“Today’s agreement which recognises the status of the river as Te Awa Tupua (an integrated, living whole) and the inextricable relationship of iwi with the river is a major step towards the resolution of the historical grievances of Whanganui iwi and is important nationally,” says New Zealand’s Minister for Treaty for Waitangi Negotiations, Christopher Finlayson.

“Whanganui Iwi also recognise the value others place on the river and wanted to ensure that all stakeholders and the river community as a whole are actively engaged in developing the long-term future of the river and ensuring its wellbeing,” says Finlayson.

Although this is likely the first time a single river has been granted such a distinction under the law, chances are it’s not the last. In 2008, Ecuador passed similar ruling giving its forests, lakes, and waterways rights on par with humans in order to ensure their protection from harmful practices.

And, while it may seem an odd extension of rights, in many ways it harkens back to a time when mankind’s fate was more readily acknowledged as being intertwined with that of the rivers, lakes, and streams that sustained us — a time in which our purer instincts towards preserving nature needn’t be dictated by legislation.

This post was originally published by TreeHugger.

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Crowdsourcing a Constitution

Crowds and constitutions
Thorvaldur Gylfason
13 October 2011

Iceland’s economic meltdown has led to a change in its constitution. This column, by one of the 25 people elected to draft the new document, documents the journey.

. . .

The constitutional assembly/council (CAC) assembled by the people and parliament to revise Iceland’s constitution decided to do things differently. The CAC decided to invite the people of Iceland to participate in the drafting of a new constitutional bill on the internet, an arrangement that has attracted considerable interest in foreign media.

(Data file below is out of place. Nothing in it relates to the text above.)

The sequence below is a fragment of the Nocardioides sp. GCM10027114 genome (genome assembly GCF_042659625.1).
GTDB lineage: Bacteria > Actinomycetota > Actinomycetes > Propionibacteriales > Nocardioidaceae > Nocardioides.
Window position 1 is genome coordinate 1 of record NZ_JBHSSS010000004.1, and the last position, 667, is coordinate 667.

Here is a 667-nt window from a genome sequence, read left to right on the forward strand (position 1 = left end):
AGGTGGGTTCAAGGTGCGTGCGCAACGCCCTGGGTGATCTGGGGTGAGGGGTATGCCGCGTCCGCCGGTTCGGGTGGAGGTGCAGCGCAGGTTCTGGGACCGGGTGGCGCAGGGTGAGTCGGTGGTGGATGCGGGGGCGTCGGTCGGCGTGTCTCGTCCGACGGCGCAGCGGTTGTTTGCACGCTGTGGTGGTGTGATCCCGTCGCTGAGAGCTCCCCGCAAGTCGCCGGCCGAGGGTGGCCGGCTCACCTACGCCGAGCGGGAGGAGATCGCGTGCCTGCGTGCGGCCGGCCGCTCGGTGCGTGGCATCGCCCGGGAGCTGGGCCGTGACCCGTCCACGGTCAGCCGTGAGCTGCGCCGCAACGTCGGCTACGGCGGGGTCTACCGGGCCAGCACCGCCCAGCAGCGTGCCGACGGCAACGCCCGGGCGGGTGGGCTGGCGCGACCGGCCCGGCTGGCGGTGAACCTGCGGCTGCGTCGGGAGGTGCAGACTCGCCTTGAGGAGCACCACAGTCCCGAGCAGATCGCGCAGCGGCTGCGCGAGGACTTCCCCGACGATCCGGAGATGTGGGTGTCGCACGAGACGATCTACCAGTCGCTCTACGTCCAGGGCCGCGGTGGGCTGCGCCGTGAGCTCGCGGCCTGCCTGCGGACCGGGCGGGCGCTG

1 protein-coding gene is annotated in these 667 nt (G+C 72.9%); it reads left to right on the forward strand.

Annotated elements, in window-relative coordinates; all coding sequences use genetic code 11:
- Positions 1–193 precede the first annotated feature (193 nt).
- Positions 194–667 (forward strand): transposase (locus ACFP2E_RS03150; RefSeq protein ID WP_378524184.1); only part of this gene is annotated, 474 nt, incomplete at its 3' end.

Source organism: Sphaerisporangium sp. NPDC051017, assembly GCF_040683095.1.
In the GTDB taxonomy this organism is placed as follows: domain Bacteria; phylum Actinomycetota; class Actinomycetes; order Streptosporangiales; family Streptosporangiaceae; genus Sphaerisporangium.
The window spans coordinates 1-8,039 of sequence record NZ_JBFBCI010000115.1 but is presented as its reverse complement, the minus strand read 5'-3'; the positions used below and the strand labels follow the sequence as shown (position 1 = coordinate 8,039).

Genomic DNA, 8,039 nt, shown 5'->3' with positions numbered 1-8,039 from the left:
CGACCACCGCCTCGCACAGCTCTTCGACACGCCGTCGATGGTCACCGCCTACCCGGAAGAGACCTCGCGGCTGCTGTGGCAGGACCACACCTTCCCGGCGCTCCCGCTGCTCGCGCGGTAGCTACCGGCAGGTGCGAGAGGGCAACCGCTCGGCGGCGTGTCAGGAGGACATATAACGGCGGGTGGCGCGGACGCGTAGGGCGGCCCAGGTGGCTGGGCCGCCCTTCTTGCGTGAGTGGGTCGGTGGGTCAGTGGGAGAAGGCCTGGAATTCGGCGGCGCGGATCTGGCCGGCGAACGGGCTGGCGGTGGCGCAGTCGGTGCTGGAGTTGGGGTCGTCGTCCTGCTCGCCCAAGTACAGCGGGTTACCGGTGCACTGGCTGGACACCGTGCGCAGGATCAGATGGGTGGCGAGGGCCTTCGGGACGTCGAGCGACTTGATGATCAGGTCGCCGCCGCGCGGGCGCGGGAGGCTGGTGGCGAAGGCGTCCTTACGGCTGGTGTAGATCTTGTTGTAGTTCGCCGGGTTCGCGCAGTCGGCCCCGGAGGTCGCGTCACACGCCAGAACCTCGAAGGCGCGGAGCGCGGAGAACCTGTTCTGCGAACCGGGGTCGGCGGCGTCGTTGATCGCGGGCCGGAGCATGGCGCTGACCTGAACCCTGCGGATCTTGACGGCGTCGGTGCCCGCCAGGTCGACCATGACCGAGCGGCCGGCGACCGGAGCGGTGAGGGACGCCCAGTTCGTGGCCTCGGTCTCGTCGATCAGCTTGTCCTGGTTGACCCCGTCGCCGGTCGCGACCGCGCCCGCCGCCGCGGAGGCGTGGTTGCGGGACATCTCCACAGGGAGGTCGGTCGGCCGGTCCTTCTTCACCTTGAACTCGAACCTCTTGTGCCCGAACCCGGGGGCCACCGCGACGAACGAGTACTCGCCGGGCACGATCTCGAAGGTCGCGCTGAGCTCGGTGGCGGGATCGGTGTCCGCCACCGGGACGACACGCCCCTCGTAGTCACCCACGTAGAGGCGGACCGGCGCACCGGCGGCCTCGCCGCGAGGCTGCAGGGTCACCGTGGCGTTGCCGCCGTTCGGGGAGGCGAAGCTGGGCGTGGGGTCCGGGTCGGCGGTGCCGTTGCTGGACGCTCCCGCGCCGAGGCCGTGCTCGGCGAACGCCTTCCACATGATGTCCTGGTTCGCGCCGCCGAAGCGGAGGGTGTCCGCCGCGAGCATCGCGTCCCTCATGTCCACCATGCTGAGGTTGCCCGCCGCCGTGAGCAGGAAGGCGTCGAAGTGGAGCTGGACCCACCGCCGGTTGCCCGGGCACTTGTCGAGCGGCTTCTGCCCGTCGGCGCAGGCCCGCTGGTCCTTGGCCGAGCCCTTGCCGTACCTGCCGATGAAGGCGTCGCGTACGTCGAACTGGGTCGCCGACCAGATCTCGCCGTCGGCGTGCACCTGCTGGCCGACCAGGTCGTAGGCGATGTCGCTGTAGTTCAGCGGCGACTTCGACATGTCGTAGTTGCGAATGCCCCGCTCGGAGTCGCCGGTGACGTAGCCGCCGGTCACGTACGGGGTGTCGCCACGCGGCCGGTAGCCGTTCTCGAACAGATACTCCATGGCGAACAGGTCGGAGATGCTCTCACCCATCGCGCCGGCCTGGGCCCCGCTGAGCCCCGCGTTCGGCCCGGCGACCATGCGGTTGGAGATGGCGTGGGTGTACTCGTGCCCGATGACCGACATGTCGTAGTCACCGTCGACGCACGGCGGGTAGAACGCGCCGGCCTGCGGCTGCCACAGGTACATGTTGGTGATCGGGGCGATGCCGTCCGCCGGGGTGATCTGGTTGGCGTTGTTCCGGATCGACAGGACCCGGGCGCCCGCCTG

1 This decision proved advantageous and trouble-free. It was known that ordinary people from all walks of life were interested in – or even passionate about –seeing the constitution revised. Otherwise, 522 people would hardly have run for the 25 seats in the constitutional assembly.

2 The election campaign, if campaign is the right word, was exceptionally civilised, and quite different from parliamentary campaigns. Hardly any advertising took place nor did any significant amounts of money change hands; in fact, most of the candidates did little or nothing to promote their candidacy apart from posting articles or blogs on the internet. The media, including state television and radio, did little to inform the electorate. The political parties did not field candidates, perhaps in part because the main opposition parties were firmly against the project from the start. Interest organisations did not field or openly support any candidates.

Read more.

A history of the process can be found here.

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Iceland Proposes a New Constitution

Our different origins enrich the whole, and together we are responsible for the heritage of the generations, the land and history, nature, language and culture. Iceland is a free and sovereign state, resting on the cornerstones of freedom, equality, democracy and human rights. The government shall work for the welfare of the inhabitants of the country, strengthen their culture and respect the diversity of human life, the land and the biosphere. We wish to promote peace, security, well-being and happiness among ourselves and future generations. We resolve to work with other nations in the interests of peace and respect for the Earth and all Mankind.